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Less than a month after re-opening on June 26, Barcelona’s cinema theaters have been forced to close once more as part of a stay-at-home rollback by the Generalitat, the government for the Catalan region.

Announced on Friday, July 18, and in place from Saturday, the mandated shutdown is fiercely contested by Barcelona area town halls, adding to a nationwide debate about just how safe it is to go to the cinema.

In radical contrast to Barcelona’s theater shutdown, King Felipe VI of Spain and Queen Letitia were caught on Twitter on Saturday evening attending a movie at a multiplex in Madrid in a gesture of support for Spain’s beleaguered movie distribution and exhibition sectors.

Barcelona police were also obliged on Saturday to shut down a large area of the city’s beaches after sunbathers continued to enjoy fierce summer sun, many without masks or social distancing, despite the Catalan government’s entreaties for them to stay at home.

The Catalan government’s insistence that venues should stop trading affects some 267 cinema theater screens at 28 cinema theaters, representing €63 million ($71.2 million) in total box office grosses in 2019 – about 10% of the total for Spain, Europe’s fifth biggest cinema theater market.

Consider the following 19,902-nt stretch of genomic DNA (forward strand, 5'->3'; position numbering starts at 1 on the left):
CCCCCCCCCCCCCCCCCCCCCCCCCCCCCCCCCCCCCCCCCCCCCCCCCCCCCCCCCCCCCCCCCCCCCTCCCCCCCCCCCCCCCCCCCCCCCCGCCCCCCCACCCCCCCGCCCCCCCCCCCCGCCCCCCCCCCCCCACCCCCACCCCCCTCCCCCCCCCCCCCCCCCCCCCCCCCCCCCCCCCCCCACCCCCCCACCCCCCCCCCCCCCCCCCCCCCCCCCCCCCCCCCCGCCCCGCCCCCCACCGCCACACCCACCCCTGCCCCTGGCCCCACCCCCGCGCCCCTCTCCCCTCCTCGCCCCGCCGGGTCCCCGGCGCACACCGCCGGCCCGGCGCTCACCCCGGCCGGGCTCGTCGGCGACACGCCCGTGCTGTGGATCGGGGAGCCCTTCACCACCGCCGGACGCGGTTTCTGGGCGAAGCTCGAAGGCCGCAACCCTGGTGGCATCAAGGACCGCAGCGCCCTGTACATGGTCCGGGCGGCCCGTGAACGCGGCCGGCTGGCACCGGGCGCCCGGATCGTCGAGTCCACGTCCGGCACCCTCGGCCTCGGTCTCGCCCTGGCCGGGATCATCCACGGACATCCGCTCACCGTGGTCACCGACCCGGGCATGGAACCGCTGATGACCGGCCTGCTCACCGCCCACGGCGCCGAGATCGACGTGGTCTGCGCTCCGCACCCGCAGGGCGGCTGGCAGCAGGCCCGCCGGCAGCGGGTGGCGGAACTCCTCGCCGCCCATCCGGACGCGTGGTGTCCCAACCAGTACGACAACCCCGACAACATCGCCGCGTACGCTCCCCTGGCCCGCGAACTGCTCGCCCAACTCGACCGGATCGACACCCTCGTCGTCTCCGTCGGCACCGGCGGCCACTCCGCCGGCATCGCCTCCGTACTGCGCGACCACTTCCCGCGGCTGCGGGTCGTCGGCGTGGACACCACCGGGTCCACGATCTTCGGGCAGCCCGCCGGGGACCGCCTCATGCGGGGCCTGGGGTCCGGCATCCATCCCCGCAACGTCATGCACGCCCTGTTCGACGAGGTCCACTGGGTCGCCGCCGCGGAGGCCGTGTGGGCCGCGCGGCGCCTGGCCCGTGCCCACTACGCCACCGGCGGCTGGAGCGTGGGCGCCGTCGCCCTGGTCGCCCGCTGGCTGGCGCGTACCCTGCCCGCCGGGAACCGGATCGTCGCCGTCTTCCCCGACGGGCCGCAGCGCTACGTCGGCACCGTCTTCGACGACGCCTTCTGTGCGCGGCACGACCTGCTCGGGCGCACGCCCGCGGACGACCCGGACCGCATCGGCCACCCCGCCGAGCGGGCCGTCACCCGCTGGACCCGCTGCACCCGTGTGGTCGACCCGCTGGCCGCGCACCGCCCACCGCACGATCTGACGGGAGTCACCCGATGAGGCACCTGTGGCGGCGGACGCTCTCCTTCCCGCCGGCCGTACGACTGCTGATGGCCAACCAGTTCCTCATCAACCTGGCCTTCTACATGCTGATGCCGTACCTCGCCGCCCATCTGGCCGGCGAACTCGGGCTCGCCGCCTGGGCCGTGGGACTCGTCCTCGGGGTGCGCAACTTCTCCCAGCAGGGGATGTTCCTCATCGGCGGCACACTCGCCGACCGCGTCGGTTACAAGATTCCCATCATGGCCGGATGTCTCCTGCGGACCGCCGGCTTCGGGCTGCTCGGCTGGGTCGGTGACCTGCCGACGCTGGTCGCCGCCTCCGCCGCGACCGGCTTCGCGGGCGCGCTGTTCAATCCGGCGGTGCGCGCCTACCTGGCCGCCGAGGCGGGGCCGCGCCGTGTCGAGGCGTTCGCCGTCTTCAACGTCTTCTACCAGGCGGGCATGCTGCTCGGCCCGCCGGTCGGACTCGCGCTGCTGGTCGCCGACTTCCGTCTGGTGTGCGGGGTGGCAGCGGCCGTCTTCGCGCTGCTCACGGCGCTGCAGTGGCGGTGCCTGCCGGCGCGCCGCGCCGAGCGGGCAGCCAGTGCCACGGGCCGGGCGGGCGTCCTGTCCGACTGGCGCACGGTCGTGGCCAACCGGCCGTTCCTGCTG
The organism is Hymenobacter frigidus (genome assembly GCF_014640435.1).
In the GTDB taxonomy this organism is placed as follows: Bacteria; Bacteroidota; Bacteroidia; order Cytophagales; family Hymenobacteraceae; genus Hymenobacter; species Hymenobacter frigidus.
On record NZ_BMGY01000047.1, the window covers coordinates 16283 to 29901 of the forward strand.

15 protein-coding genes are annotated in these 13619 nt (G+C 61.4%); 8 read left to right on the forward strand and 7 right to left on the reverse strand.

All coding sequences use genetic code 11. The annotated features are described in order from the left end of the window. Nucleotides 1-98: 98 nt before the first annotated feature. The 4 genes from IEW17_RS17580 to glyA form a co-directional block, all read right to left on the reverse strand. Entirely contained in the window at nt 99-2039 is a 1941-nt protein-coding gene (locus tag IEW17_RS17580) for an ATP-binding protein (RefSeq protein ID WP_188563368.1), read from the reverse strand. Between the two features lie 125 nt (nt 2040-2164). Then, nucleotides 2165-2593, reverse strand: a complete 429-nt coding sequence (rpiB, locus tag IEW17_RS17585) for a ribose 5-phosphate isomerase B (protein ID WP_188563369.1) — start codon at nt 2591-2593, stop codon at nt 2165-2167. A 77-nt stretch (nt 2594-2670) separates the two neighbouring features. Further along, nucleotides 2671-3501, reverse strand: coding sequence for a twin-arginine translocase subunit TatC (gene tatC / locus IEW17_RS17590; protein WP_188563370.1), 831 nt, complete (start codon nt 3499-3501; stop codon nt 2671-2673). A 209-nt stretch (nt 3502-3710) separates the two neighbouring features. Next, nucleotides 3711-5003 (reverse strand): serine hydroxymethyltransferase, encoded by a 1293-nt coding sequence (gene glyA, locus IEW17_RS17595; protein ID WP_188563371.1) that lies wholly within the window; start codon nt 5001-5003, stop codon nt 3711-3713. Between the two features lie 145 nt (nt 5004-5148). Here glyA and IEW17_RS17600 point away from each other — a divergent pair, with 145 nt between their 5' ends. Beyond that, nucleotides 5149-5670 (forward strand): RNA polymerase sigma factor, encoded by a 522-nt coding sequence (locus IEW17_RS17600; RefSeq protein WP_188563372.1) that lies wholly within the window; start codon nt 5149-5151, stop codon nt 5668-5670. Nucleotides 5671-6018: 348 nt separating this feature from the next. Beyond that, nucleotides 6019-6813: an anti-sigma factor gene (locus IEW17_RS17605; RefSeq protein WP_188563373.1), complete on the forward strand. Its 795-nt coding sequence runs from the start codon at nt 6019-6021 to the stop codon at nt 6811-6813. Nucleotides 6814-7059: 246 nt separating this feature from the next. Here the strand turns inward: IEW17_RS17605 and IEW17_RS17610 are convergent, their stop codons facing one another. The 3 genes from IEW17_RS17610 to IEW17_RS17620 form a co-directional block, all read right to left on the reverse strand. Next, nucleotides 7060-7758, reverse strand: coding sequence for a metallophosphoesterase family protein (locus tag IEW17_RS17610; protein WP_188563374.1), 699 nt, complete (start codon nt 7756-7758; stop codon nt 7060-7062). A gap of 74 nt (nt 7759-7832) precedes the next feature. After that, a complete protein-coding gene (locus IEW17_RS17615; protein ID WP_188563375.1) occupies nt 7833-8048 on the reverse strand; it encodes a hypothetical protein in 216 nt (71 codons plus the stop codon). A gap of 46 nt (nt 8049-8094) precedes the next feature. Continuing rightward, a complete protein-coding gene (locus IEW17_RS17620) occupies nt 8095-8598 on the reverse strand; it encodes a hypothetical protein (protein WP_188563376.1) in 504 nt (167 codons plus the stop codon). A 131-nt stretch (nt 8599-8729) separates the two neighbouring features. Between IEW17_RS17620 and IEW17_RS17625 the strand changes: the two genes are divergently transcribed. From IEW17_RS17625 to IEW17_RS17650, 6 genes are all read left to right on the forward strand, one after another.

“The cinema closure is a disaster,” Camilo Tarrazón, president of the Catalan Exhibitors Union, told Variety.

In immediate terms, he continued, the loss of cinemas could dissuade distributors’ from opening their bigger titles when these are needed to power up box office.

Also, he added, the shutdown “sends out signals that cinema theaters are not safe when they have scrupulously implemented safety measures, and other forms of leisure that do risk contagion – street parties, for instance – continue in Barcelona.”

Prompting huge frustration among Barcelona exhibitors, the lockdown also comes as Spain’s box office saw the first sign of recovery on July 15 when “Scoob!” opened to a first-day €107,000 ($121,000), powering up total cinema B.O. grosses in the country to 43% above figures for Wednesday a week earlier.

Some 60% of Catalonia’s movie theaters re-opened on June 26 with the city even hosting one of the world’s first onsite festivals, the BCN Film Fest, which attracted 8,000 spectators.

The remainder of Catalonia’s cinema theaters were due to bow early August in time for the Aug. 7 release by Sony Pictures of the second instalment of Santiago Segura’s comedy “Father There Is Only One.”

Now the large question is whether the mayors of Barcelona and hinterland cities can wring an exception for cinema theaters out of the Catalan government. Or whether the government’s threat to turn stay at home recommendations into a mandate will come to pass as COVID-19 continues to resurge in Barcelona.